Workshops and sensory mapping identify access improvements

Working in partnership with South Hams District Council's Coast and Countryside service the Sensory Trust ran workshops with a rich mix of disability and Countryside access and management stakeholder groups to explore access improvements to the rich and varied landscape of this corner of south Devon.

Coastal managers use sensory mapping to review their sites

Addressing access issues

Over thirty people gathered at the South Dartmoor Centre in Ivybridge to engage in a day of discussion and presentation. The workshops were designed to bring different groups together to address a common goal - how to improve accessibility of the coasts and countryside of South Hampshire.

We structured the workshop to guide the groups through a journey where they would learn each other's perspectives and perhaps revisit some of the assumptions they arrived with. For example, community groups learnt more about the constraints the site managers were facing such as limited budgets, while site managers learnt more about the impacts to disabled people from not being able to access their local places. Feedback showed this was a particularly successful element of the workshop, promoting understanding between different interest groups.

The workshops threw up a range of thoughtful and innovative proposals. The key issue identifed from feedback was the need for accessible information; not just when people arrive at a site, but in particular before they visit so they can decide if it is accessible to them and what arrangements (if any) they would need to make beforehand. It was the overwhelming opinion of the workshop group that consultation with stakeholders and potential beneficiaries should be maintained at all stages of the project design and implementation process.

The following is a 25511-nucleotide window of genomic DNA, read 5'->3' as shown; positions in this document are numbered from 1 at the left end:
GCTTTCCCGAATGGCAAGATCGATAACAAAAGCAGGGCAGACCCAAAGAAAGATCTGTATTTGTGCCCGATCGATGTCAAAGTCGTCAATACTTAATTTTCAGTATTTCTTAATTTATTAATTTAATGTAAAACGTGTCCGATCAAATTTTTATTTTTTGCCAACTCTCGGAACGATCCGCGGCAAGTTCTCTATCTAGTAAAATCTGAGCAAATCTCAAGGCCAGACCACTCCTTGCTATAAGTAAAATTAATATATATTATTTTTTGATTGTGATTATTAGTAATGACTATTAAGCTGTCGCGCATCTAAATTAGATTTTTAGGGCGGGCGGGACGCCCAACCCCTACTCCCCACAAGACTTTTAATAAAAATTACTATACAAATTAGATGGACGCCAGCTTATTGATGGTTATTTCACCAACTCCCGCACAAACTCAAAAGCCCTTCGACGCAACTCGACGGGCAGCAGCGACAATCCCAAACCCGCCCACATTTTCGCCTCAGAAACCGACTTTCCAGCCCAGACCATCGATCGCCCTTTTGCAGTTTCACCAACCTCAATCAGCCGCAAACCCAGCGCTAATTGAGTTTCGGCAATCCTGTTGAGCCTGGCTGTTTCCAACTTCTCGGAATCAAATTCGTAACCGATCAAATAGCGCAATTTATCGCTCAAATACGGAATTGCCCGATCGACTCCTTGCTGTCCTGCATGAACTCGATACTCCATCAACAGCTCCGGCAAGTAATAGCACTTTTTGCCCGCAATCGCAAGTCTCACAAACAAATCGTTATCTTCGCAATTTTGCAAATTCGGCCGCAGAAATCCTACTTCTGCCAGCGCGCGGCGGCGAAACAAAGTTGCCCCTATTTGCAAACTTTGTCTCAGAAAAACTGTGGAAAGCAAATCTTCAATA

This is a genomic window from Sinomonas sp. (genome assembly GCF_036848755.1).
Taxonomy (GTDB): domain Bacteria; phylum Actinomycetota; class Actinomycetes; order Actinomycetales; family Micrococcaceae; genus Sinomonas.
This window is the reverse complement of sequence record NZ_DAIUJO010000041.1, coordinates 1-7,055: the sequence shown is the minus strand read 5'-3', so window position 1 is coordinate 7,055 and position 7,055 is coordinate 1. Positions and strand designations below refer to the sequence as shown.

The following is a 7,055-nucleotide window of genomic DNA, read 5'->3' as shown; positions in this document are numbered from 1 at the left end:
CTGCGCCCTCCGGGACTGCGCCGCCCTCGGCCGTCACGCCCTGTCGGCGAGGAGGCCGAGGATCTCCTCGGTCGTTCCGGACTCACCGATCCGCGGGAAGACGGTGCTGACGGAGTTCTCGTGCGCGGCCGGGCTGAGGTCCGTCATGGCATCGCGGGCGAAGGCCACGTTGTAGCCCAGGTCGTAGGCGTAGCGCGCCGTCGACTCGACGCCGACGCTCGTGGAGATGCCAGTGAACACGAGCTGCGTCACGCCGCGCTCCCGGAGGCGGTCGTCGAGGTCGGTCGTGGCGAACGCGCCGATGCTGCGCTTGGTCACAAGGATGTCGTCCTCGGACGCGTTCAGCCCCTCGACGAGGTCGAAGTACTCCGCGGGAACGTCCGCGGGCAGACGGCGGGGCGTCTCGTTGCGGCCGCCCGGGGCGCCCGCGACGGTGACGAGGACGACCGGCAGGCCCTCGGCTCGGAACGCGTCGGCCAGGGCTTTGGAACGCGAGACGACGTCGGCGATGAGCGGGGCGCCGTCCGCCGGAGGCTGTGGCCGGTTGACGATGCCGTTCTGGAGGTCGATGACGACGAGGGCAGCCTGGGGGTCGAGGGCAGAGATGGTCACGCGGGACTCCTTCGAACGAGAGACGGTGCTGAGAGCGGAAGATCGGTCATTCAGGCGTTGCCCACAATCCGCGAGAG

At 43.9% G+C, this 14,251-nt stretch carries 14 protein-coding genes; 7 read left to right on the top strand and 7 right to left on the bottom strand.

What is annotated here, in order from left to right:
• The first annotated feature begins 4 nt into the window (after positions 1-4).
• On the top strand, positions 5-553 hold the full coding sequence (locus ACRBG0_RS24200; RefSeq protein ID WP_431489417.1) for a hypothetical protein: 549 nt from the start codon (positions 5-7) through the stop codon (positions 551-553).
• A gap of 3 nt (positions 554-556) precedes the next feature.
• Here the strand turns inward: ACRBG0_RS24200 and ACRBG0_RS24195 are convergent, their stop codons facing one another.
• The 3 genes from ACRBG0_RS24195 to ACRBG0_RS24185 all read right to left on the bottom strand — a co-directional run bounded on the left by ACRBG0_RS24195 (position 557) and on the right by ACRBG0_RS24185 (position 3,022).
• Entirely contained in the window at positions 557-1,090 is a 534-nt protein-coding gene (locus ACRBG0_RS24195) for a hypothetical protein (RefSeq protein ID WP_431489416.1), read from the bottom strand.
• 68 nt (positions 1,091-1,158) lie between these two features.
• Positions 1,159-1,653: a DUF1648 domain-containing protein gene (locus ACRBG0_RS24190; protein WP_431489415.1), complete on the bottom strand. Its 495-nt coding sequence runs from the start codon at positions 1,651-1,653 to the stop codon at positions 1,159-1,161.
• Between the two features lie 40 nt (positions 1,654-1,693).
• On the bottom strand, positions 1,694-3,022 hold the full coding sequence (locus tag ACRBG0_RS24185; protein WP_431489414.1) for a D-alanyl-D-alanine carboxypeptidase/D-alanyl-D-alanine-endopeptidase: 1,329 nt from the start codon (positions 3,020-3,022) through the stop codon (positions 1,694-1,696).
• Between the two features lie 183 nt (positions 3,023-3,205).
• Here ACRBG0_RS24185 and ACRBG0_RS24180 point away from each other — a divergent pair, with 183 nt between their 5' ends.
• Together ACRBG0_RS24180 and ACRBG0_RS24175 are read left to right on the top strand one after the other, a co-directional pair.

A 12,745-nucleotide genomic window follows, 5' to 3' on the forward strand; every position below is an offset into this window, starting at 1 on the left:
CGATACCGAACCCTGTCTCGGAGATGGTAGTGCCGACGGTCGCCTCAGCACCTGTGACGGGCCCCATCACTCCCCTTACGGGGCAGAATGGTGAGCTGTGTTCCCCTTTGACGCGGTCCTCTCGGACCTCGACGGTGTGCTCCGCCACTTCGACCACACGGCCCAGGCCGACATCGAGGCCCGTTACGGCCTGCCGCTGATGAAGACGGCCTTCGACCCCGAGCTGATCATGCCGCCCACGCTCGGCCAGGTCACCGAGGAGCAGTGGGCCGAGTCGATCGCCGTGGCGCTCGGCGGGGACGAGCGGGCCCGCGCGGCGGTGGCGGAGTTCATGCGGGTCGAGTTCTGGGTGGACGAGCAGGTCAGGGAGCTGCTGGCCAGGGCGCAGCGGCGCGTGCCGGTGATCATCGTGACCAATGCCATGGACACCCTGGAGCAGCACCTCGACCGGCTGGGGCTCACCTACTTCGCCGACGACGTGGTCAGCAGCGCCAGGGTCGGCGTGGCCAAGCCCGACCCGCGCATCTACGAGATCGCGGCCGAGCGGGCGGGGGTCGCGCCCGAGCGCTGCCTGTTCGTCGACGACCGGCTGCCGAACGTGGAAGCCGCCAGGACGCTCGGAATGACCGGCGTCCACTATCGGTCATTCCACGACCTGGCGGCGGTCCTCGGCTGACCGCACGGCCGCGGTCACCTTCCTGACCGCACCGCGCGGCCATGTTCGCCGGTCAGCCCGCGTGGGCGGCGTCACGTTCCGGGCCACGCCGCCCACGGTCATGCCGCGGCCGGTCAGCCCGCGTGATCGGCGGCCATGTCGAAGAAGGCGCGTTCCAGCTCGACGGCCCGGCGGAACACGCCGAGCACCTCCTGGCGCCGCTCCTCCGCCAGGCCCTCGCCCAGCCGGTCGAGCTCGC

Getting out on site to try different review techniques

This event brought together some of the same participants as well as some new people. The aim was to get people outdoors to try some hands on techniques and also to gain a better understanding of how to overcome access barriers. Together with the South Hams District Council, we gathered people at one of their coastal sites, Strete Gate at the Slapton Ley nature reserve.

We used three techniques -

1. Sensory Mapping. Sensory mapping was developed as part of our Evaluation Toolbox and is a tool for greenspace managers to rate their site for sensory value and quality of experience.

2. Shared Perspectives: Small groups took on the perspective of another group of people. In this instance it was divided into people with a particular visual impairment, parents with small children in buggies, and wheelchair users.

3. Site checklist: Groups were givin a site review checklist which they filled in around the site. The categories ranged from journey and arrival to information provision, from comfort to access.

The groups reported back their findings, building an overall picture of what this particular site had to offer, and what was still needed to allow for better access.

"I found the Sensory mapping very thought provoking, and will be using it to value my site". (Comment from participant)

Links

A focus on accessible information - why it matters, who benefits

Inclusive design - making places accessible with case studies

Guidance - access factsheets, community engagement, and more